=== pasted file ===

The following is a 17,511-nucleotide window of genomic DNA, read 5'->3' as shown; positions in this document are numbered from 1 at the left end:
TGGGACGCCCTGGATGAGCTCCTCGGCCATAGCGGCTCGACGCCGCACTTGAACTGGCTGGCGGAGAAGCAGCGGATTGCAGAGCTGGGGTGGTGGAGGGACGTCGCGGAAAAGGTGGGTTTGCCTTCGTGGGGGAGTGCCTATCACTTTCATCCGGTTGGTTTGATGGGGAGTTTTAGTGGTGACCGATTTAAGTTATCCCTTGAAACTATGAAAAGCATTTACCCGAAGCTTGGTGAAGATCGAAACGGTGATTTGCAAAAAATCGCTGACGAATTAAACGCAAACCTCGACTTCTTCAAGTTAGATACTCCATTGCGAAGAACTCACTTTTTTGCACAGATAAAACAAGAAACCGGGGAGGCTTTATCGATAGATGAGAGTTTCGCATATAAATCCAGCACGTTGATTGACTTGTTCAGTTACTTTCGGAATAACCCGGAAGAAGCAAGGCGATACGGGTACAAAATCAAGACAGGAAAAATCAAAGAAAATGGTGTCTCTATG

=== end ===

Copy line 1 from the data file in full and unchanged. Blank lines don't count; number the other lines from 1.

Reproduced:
The following is a 17,511-nucleotide window of genomic DNA, read 5'->3' as shown; positions in this document are numbered from 1 at the left end: